With faster memory you can also raise the memory multiplier over 1 (synchronous) to run the memory asynchronously at nearer to its rated speed (eg, using DDR2-800 on that system, 333MHz x 2 x 1.2 multiplier= 800MHz) but this has only a small benefit in real-world applications.
#9
EndlessWaves;2518258
The memory is probably in a dual channel set up, so it's effectively 2 x 667Mhz.


No, this is nothing to do with dual channel - the 2x667Mhz effective data rate is due the ram being DDR (Double Data Rate), a DDR2-667Mhz module running in single channel still has a 1333Mhz effective clockspeed. Running in a dual channel configuration doubles the amount of memory bandwidth, around 5.3Gb/s for DDR2-667 and 10.6G/s for dual channel mode.

I agree with the poster above, leave the memory as is unless you're overclocking which you probably won't be able to do on that system anyway. If you are running out of ram then obviously adding more will speed up your system noticeably.

John
#10
Sorry been doing some gardening as its sunny!

Here is what I bought:

Inspiron 530 E8300 Core 2 Duo (2.83GHz)
Operating System: English - Vista Home Premium
Memory: 2048MB DDR2 667 [2*1024
Hard Disk Drive: 320GB 7200rpm SATA Hard Drive
Video: 128MB ATI Radeon HD 2400 Pro
Modem: Modem not included
CD Read-Write Drive: DVD+/-RW, 16
MISC: English - 530 System Docs (UK power cord) & English Adobe
Mouse Dell Wheel USB 2 Button Scroll Black
Dell Quietkey Black Keyboard
Vista OnLine Getting Started Guide (WW
Image Restore - Vista
#11
Shouldn't need an upgrade at all but if you really wat to, more ram (same) would be more use than faster ram.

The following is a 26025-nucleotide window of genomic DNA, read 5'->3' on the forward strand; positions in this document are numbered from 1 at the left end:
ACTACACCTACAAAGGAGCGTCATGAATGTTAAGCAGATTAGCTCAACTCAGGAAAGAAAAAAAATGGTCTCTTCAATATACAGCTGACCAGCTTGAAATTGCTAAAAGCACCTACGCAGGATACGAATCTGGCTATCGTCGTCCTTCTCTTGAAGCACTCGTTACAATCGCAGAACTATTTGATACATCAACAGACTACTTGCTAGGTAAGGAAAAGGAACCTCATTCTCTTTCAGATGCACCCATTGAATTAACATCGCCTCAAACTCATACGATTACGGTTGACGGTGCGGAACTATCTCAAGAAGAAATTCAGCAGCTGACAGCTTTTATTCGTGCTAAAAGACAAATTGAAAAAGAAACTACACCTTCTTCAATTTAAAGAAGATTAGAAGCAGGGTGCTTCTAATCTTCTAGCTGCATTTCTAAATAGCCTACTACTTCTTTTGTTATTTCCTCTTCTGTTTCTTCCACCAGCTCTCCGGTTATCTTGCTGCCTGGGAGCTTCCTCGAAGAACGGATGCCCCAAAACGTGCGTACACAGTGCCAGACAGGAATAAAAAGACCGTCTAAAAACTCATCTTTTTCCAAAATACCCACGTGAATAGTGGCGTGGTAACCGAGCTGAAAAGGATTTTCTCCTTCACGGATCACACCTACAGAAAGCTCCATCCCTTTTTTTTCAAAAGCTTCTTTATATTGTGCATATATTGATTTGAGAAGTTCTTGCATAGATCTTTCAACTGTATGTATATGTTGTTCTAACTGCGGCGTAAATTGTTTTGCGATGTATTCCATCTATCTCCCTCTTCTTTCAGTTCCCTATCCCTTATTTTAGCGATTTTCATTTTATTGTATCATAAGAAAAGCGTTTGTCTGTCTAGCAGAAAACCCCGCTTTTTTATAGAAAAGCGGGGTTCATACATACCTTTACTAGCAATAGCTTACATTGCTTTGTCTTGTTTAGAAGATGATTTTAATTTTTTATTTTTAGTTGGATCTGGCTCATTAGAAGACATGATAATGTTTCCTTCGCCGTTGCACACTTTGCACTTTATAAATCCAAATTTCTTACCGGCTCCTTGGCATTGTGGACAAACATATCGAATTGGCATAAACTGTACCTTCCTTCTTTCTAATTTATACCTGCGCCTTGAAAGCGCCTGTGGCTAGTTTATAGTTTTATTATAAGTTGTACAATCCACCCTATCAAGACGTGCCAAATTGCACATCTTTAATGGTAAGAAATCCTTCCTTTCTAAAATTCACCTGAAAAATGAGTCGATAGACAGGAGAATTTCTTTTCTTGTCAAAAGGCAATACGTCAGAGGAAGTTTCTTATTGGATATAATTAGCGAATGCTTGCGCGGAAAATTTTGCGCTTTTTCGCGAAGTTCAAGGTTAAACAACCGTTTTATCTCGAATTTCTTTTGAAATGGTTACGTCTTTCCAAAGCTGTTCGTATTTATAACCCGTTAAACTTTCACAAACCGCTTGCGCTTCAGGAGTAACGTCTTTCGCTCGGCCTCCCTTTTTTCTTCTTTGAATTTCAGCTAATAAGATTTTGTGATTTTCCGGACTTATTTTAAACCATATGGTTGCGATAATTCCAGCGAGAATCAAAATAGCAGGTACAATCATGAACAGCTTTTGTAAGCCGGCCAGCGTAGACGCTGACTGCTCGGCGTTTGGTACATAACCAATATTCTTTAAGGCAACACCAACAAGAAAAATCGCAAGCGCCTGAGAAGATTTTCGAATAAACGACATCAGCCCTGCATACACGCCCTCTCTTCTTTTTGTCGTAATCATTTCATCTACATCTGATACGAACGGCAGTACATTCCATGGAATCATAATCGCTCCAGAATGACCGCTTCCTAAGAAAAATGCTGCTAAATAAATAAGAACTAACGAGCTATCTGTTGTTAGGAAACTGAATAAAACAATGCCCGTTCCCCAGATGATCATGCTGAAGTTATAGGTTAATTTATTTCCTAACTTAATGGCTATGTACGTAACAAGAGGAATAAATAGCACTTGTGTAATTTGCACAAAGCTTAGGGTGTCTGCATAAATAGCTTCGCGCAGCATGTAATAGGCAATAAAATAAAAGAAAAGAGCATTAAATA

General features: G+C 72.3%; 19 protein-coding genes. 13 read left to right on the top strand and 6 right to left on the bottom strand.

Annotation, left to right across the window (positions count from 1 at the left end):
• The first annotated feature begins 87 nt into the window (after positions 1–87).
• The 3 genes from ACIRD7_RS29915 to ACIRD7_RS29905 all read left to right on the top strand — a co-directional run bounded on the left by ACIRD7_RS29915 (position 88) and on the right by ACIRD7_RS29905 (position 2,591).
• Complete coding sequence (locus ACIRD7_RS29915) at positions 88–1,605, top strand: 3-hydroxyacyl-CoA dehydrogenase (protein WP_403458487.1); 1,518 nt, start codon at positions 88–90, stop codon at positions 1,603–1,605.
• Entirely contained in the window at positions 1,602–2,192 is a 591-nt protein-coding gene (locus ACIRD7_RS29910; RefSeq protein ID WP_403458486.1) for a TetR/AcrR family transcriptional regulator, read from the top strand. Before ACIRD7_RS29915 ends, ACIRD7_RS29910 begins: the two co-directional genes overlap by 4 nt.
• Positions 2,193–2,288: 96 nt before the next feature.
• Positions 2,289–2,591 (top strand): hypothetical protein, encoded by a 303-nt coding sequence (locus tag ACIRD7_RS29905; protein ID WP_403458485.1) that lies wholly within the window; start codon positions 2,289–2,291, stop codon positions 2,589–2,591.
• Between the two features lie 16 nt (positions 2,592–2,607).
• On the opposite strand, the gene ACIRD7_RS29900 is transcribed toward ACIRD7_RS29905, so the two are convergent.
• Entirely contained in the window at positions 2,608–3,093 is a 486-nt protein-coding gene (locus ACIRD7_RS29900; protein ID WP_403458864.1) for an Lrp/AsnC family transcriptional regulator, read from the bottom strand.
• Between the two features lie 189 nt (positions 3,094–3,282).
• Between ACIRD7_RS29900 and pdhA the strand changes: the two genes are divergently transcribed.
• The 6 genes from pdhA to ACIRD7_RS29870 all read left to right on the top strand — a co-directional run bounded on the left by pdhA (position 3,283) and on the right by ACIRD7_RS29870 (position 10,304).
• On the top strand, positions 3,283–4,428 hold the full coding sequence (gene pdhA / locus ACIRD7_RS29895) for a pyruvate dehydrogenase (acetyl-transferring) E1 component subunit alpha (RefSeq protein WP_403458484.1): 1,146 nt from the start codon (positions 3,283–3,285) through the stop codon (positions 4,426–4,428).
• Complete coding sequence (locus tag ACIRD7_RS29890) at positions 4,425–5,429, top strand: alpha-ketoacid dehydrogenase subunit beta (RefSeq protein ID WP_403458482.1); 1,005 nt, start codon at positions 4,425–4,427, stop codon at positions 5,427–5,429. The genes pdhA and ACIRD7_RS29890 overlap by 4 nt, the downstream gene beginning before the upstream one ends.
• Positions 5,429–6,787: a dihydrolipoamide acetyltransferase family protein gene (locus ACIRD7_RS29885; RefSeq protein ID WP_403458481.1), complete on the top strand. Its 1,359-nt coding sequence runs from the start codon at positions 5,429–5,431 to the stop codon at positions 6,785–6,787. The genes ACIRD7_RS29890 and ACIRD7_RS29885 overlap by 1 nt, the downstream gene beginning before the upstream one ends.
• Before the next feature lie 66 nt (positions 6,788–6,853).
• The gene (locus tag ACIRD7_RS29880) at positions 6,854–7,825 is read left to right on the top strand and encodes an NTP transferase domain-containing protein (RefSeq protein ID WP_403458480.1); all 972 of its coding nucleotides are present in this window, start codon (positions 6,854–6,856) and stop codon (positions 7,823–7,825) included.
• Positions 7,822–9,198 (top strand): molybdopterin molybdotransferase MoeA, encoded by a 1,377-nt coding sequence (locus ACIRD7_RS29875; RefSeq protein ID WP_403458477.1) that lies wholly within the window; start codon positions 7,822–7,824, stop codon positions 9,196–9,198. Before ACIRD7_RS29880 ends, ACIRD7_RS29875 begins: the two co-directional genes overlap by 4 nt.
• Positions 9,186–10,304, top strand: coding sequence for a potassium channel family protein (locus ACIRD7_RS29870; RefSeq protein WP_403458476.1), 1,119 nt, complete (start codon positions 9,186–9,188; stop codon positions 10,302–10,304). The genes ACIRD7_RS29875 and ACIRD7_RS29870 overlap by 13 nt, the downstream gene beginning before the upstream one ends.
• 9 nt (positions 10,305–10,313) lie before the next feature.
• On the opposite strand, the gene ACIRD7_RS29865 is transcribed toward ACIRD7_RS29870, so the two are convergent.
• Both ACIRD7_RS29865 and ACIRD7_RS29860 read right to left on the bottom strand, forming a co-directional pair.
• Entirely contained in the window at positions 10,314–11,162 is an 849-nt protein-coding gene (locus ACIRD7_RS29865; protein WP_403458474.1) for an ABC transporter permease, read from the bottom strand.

But really, see how you get on as is first because I doubt you'll need do anything.
#12
boydent999
Surely the FSB 1333Mhz quoted in the OP refers to the CPU's speed.
Example, i am running a 2.2Ghz (2200Mhz) processor
I think things are getting confused here, and like i say a link to the Dell system on the site would help clear this up


The FSB is the connection between the CPU and the rest of the system, it has it's own clock that's seperate from the CPU's clock.

Johnmcl7
No, this is nothing to do with dual channel - the 2x667Mhz effective data rate is due the ram being DDR (Double Data Rate), a DDR2-667Mhz module running in single channel still has a 1333Mhz effective clockspeed. Running in a dual channel configuration doubles the amount of memory bandwidth, around 5.3Gb/s for DDR2-667 and 10.6G/s for dual channel mode.


Not quite correct, DDR2-667 actually runs at 333Mhz and it's equivelent to 667Mhz because of the double data rate (i.e. it's a marketing lie so those who don't wish to understand the technology know it's faster). I said dual-channel was like 2x667Mhz since that doubles the bandwidth again over two sticks of DDR2 667 in single channel mode.

cpemma explains it better, I was just trying to make the same point more simply.